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Villeneuve: Points standings don't reflect Hamilton's mistakes

Jacques Villeneuve, the 1997 F1 World Champion, believes Lewis Hamilton has escaped lightly from some of the mistakes he's made this season.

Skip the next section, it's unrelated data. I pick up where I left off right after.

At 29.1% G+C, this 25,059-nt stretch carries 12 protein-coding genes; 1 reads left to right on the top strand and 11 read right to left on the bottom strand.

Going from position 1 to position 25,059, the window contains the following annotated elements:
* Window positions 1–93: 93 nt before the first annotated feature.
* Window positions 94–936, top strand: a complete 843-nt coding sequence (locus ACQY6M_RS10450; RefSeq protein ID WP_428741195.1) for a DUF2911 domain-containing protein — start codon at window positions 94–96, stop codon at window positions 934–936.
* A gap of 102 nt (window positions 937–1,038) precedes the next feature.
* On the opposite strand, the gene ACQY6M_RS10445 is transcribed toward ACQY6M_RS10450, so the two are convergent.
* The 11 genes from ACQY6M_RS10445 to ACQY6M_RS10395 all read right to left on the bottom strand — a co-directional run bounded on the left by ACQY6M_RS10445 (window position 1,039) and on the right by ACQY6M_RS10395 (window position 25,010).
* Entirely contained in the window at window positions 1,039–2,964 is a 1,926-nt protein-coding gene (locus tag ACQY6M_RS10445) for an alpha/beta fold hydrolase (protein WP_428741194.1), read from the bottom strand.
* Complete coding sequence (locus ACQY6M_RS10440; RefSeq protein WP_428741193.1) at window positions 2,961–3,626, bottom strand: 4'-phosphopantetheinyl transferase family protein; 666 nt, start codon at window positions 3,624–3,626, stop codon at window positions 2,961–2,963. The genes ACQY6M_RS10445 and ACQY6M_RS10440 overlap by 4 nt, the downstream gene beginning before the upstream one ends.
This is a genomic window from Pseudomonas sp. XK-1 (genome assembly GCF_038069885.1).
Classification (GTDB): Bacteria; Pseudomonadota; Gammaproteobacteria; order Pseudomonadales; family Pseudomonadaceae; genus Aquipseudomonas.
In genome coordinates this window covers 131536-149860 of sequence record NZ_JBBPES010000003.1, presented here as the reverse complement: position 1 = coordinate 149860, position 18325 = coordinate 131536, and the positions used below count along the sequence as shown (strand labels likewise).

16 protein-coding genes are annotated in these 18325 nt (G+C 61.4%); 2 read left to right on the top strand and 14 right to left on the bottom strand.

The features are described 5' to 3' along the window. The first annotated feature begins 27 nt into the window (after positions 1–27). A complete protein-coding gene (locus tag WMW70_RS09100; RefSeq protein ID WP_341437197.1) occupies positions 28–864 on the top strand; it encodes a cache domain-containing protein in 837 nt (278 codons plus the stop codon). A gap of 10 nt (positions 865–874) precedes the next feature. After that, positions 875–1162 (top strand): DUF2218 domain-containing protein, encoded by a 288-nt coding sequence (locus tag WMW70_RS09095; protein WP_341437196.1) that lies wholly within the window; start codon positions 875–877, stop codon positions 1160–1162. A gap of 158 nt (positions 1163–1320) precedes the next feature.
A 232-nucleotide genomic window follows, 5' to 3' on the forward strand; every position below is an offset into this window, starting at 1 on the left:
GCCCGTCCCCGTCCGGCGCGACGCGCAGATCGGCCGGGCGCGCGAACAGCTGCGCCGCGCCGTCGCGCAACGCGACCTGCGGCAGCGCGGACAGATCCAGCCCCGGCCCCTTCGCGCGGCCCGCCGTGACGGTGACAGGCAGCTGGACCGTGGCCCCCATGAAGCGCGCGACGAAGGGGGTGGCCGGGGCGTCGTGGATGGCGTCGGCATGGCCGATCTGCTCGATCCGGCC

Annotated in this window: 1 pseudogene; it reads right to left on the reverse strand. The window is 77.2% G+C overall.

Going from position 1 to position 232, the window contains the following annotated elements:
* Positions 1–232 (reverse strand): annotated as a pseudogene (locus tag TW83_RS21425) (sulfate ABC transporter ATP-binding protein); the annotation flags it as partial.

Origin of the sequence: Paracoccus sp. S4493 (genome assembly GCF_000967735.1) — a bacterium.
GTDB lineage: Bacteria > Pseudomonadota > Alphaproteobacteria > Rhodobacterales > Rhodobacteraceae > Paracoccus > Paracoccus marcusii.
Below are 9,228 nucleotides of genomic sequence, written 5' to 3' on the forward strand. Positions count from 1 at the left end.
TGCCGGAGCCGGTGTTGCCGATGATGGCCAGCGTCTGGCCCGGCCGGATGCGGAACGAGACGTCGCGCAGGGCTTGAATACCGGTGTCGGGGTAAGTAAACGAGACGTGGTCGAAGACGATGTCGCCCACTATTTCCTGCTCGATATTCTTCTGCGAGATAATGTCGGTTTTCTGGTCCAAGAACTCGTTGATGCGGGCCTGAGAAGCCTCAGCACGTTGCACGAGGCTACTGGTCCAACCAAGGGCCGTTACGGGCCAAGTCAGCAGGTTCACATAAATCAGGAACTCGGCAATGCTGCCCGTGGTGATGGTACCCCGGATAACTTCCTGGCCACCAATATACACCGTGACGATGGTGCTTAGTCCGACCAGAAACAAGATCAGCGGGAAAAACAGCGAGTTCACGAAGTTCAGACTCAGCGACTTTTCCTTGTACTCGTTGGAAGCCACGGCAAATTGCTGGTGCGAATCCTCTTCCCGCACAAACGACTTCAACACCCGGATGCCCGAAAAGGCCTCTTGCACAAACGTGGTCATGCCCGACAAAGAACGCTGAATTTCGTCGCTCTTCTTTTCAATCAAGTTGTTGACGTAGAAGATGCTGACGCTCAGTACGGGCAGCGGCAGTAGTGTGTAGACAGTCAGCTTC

Jacques Villeneuve reckons that the current points standings don't accurately represent Max Verstappen and Lewis Hamilton's championship campaigns so far, with Hamilton escaping lightly from errors he's made this season. The most obvious escape that Villeneuve could be referring to was at the San Marino Grand Prix, where Hamilton slid off the road into the barriers and damaged his car, while also falling a lap behind. However, a red flag stoppage allowed him to get back on the lead lap with a repaired car and he fought his way back to second place. Just six points separate Verstappen and Hamilton with six races remaining. "The points do not reflect the actual standings," Villeneuve told La Gazzetta dello Sport. "Hamilton has made many mistakes, but he paid a low price compared to Verstappen. "Just think of Verstappen's retirements in Hungary and Britain. Then these were easy races for Mercedes, where Lewis was a bit off. "At other circuits, they had less pace or they made mistakes, like in Turkey. Yet they are still close in the standings and therefore it is very difficult to say who will win this championship. "So far, Red Bull and Max Verstappen have been perfect, while you could see some fatigue in Mercedes and Hamilton." Villeneuve believes that Mercedes aren't as strong as they have been in the past, but that their car's potential is improving as the season goes on. "In the past, Mercedes didn't really need to push, they won anyway," he said. "Like Ferrari with [Michael] Schumacher. Everyone said they were geniuses, even when they made tactical mistakes, they were so strong that they won in the end anyway. "You can see with Mercedes that the team and the driver no longer seem to be as united as before, if you go by their statements. "But you absolutely cannot write Mercedes off as dead. In Turkey, they drove with the biggest wing and still nobody could keep up with them on the straight. Maybe they have pushed the potential of the engine up, as there are only a few races left. "If they can keep doing that, Hamilton will go well at Austin and in Brazil – it will be a big help."

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